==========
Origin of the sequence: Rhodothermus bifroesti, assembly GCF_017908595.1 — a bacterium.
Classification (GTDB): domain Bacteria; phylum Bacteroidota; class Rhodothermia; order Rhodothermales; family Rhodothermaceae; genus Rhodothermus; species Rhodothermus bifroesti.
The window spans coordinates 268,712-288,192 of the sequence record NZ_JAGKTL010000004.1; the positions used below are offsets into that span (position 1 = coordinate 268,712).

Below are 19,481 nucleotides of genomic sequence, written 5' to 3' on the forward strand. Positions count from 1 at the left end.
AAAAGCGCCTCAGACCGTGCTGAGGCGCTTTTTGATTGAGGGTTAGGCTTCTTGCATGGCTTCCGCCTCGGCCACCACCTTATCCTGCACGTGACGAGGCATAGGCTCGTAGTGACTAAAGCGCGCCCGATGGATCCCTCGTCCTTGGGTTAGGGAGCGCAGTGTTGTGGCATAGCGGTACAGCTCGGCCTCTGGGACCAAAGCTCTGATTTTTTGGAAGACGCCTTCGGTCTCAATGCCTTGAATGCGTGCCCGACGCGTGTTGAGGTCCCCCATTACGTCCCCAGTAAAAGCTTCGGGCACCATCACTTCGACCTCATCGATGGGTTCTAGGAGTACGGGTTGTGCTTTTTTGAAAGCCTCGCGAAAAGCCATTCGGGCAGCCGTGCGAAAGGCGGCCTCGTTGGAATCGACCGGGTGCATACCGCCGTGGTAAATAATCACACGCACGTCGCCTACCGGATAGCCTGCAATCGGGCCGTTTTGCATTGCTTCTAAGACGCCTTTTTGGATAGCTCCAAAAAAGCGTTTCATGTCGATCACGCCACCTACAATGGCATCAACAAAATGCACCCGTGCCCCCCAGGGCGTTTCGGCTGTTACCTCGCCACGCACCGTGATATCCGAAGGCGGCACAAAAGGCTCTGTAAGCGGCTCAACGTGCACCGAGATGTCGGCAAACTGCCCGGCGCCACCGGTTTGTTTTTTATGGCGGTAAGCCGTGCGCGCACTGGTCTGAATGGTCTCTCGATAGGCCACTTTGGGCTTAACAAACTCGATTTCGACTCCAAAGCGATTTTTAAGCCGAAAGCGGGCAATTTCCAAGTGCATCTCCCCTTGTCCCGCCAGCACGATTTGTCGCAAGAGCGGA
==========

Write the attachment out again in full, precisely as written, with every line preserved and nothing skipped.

Origin of the sequence: Rhodothermus bifroesti, assembly GCF_017908595.1 — a bacterium.
Classification (GTDB): domain Bacteria; phylum Bacteroidota; class Rhodothermia; order Rhodothermales; family Rhodothermaceae; genus Rhodothermus; species Rhodothermus bifroesti.
The window spans coordinates 268,712-288,192 of the sequence record NZ_JAGKTL010000004.1; the positions used below are offsets into that span (position 1 = coordinate 268,712).

Below are 19,481 nucleotides of genomic sequence, written 5' to 3' on the forward strand. Positions count from 1 at the left end.
AAAAGCGCCTCAGACCGTGCTGAGGCGCTTTTTGATTGAGGGTTAGGCTTCTTGCATGGCTTCCGCCTCGGCCACCACCTTATCCTGCACGTGACGAGGCATAGGCTCGTAGTGACTAAAGCGCGCCCGATGGATCCCTCGTCCTTGGGTTAGGGAGCGCAGTGTTGTGGCATAGCGGTACAGCTCGGCCTCTGGGACCAAAGCTCTGATTTTTTGGAAGACGCCTTCGGTCTCAATGCCTTGAATGCGTGCCCGACGCGTGTTGAGGTCCCCCATTACGTCCCCAGTAAAAGCTTCGGGCACCATCACTTCGACCTCATCGATGGGTTCTAGGAGTACGGGTTGTGCTTTTTTGAAAGCCTCGCGAAAAGCCATTCGGGCAGCCGTGCGAAAGGCGGCCTCGTTGGAATCGACCGGGTGCATACCGCCGTGGTAAATAATCACACGCACGTCGCCTACCGGATAGCCTGCAATCGGGCCGTTTTGCATTGCTTCTAAGACGCCTTTTTGGATAGCTCCAAAAAAGCGTTTCATGTCGATCACGCCACCTACAATGGCATCAACAAAATGCACCCGTGCCCCCCAGGGCGTTTCGGCTGTTACCTCGCCACGCACCGTGATATCCGAAGGCGGCACAAAAGGCTCTGTAAGCGGCTCAACGTGCACCGAGATGTCGGCAAACTGCCCGGCGCCACCGGTTTGTTTTTTATGGCGGTAAGCCGTGCGCGCACTGGTCTGAATGGTCTCTCGATAGGCCACTTTGGGCTTAACAAACTCGATTTCGACTCCAAAGCGATTTTTAAGCCGAAAGCGGGCAATTTCCAAGTGCATCTCCCCTTGTCCCGCCAGCACGATTTGTCGCAAGAGCGGA